If my words did glow with the gold of sunshine If my words did glow with the gold of sunshine And my tunes were played on the harp unstrung Would you hear my voice come through the music? Would you hold it near, as it were your own? Hunter musing on the difficulties of his, and the GD's, art. Even if we were able to impart The Truth, would you (the other, the audience) recognise it as such? Or is The Truth something that each tourist must locate for themselves, maybe even a different Truth for each tourist? It's a hand-me-down, the thoughts are broken Perhaps they're better left unsung I don't know, don't really care Let there be songs to fill the air Hunter musing on the Muse, echoing what has been said by Garcia, Weir and many others - that the music is already out there and the artist is a medium through which it can be expressed, and then, no matter what the skill of the artist, imperfectly. The artist does not debate whether it might be better to leave the perfect streams untapped. The artist is compelled to access the source and communicate as best their skills allow.
from BARBM (tnf) Mon 7 Mar 05 14:35
barbm writes: So glad I found this website. Heard someone sing "Scarlet Begonias" and I started surfing for the lyrics, which I found, then y'know I just kept going. I've been singing Ripple with lots of people for lots of years, it's that kind of song. Thought a lot about what it means to me. I agree with jewel that the road seems like it leads to enlightenment. I didn't know about the "fountain not made by the hand of man" in Kublai Khan poem, but my old-time Jesus friends talk about the "fountain of grace" which is what this song makes me think about. I think it is a psalm or prayer, addressed not to God but rather to a person. "You who choose to lead must follow" is deep for me. Leading means you need to have a destination in mind, like a goal or a purpose or a place where you are taking the people that follow you. So to get there you need to follow a path or a person or a signal, like the sound of the music either in the air or in your soul. In this case I think it is the water image, the sound of the fountain rushing down only to rise again. The Ripple in Still Water seems to represent the person being sung to. A ripple that rises without wind or "a pebble tossed" must come from life hidden beneath the surface. I think it sounds like it's from a teacher to the disciple who is rippling with the desire to be enlightened. Just my take on this beautiful song.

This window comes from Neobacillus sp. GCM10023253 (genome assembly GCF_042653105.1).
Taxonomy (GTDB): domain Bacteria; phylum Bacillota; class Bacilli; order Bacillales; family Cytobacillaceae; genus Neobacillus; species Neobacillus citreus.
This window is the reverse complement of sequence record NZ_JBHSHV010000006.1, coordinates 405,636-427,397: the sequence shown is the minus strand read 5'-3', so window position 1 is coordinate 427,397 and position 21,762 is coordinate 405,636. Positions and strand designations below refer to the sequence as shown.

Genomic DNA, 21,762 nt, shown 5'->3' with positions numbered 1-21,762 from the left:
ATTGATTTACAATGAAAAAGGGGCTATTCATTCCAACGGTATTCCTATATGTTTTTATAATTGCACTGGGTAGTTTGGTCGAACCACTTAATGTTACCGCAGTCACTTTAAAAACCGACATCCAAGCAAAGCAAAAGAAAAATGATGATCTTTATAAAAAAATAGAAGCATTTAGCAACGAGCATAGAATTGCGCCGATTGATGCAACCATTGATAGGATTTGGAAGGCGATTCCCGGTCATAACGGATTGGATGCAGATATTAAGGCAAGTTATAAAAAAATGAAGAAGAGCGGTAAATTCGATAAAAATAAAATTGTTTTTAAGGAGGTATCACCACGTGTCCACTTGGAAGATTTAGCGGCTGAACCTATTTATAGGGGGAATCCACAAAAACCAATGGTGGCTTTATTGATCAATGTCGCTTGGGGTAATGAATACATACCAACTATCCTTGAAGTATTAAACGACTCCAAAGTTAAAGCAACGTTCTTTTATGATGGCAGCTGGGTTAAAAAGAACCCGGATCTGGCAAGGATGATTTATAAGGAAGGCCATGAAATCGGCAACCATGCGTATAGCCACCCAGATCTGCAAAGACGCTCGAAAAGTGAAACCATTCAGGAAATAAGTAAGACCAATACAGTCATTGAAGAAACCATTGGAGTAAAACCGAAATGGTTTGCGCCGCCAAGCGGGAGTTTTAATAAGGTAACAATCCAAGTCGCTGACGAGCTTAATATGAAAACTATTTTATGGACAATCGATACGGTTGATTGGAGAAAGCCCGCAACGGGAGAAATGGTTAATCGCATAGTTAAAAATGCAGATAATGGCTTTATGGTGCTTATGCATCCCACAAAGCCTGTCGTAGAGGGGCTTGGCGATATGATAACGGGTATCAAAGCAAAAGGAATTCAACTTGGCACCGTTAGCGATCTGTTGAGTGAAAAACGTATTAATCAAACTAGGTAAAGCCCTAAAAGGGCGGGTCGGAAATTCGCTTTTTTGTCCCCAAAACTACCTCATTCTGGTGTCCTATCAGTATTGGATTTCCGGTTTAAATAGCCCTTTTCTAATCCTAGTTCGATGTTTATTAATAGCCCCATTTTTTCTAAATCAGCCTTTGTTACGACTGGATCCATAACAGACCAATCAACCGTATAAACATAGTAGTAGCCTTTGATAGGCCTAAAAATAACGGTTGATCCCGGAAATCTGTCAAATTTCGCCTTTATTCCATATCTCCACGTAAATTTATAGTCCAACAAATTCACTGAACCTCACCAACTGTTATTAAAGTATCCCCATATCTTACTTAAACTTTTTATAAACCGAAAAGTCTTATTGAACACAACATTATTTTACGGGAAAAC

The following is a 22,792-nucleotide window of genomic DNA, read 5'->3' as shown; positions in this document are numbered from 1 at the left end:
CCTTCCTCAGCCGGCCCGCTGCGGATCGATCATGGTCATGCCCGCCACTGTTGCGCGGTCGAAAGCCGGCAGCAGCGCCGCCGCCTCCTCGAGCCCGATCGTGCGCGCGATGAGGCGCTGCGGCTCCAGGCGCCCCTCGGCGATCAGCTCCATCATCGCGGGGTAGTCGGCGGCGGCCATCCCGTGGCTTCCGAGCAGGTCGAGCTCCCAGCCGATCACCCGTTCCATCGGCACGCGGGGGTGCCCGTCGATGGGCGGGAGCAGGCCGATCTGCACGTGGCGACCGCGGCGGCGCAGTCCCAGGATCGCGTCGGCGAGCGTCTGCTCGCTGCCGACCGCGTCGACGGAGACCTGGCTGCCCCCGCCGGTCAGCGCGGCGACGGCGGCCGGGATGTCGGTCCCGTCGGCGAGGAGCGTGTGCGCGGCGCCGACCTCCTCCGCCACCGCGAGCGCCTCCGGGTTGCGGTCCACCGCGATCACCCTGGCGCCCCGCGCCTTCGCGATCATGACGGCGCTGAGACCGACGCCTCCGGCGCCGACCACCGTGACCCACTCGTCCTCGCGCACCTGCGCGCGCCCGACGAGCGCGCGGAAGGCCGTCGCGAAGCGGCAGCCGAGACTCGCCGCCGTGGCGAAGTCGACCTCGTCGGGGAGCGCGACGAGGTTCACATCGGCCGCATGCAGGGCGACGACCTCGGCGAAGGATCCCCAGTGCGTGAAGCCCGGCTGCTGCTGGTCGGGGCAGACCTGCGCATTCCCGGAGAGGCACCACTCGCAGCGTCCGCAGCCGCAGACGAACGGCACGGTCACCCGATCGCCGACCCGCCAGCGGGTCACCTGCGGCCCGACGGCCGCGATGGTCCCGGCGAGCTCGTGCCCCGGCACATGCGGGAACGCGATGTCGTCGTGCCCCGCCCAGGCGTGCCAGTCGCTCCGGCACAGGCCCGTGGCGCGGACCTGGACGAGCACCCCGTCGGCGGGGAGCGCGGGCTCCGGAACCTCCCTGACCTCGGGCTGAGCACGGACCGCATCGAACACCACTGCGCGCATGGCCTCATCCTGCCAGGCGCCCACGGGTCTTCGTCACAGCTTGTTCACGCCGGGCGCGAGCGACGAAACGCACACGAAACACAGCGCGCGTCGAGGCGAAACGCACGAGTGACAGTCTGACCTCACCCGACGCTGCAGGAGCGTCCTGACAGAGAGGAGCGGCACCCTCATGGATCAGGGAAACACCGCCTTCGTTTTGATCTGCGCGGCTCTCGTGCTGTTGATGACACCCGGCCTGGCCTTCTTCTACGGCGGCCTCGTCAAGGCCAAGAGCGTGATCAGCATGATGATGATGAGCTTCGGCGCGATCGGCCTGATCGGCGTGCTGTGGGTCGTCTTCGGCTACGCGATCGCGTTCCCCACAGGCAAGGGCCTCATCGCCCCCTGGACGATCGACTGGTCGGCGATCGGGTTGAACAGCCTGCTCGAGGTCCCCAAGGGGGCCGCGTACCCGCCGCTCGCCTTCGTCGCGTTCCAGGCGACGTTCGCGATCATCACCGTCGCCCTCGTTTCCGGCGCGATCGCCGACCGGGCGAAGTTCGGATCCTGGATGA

The Answer Man (comet) Mon 7 Mar 05 21:48
The "gold (or cold) of sunshine" couples well with "harp unstrung" as images of dialectic contradiction, a fundamental element of popular zen philosophy. On that level the entire lyrics of Ripple can be read as a zen buddhist screed. The chorus refrain, where there is no pebble tossed, expresses the buddhist's answer to Western attachment to the causation worldview.
David Gans (tnf) Thu 7 Apr 05 13:42
Posted to the GD Hour mailing list by Indradeep Ghosh: perhaps an accident, but more likely an intention if you, like me, regard ripple as an allegory for the spiritual path, with the chorus being an allusion to the quality of mind during deep samadhi. from http://www.ashidakim.com/zenkoans/zenindex.htm Nan-in, a Japanese master during the Meiji era (1868-1912), received a university professor who came to inquire about Zen. Nan-in served tea. He poured his visitor's cup full, and then kept on pouring. The professor watched the overflow until he no longer could restrain himself. "It is overfull. No more will go in!" "Like this cup," Nan-in said, "you are full of your own opinions and speculations. How can I show you Zen unless you first empty your cup?"
behind the Orange curtain (eidolon) Mon 25 Apr 05 10:38
"Let it be known, there is a fountain that was not made by the hands of men." This is the line that drew me into the Dead's art. With so many in this era suggesting themselves as a solution to others' longings, this line assured me that dead-heading wasn't idol worship.
Paul Keniston (cross-road) Mon 25 Apr 05 21:42
I recall a PBS documentary where Hunter described writing the words to this song and knowing they would live forever. I forget his words exactly, but you could see it was the sort of moment he lives to embrace. It immediately reminded me of that line and the ecstasy of being caught up into the flow of that fountain.
David Gans (tnf) Mon 25 Apr 05 22:57
Yeah, that was in "Anthem to Beauty." He wrote three songs in one day, right after arriving in London.
Paul Keniston (cross-road) Tue 26 Apr 05 07:15
Do you know where I can obtain that documentary ?
beneath the blue suburban skies (aud) Tue 26 Apr 05 07:34
you can buy it on amazon. Anthem to Beauty.
Robin Russell (rrussell8) Tue 26 Apr 05 11:55
Fantastic doco, thoroughly recommended.
Lightning in a Box (unkljohn) Sat 30 Apr 05 06:49
We just got it from Netflix recently and checked it out for the 2nd or 3rd time.
David Gans (tnf) Mon 5 Jan 09 13:33
From a discussion elsewhere in the WELL, posted here for amusement only: > "If I knew the way I would take you home." Worst pickup line ever.
David Dodd (ddodd) Mon 5 Jan 09 16:57
And amusing it is! Thanks, David!
Robin Russell (rrussell8) Mon 16 Nov 09 06:48
I was reading CG Jung's biography, "Memories, Dreams, Reflections" (highly recommended BTW) last week and found an interesting comment on Bethesda, the Place of Grace (and Disgrace). The surface of the Bethesda pool was sometimes troubled by an Angel (ie there was no pebble tossed, no wind to blow). According to Wiki, some modern versions of the Gospel of John omit verses dealing with the troubling of the waters and the angel, skipping straight from verse 3a to 5.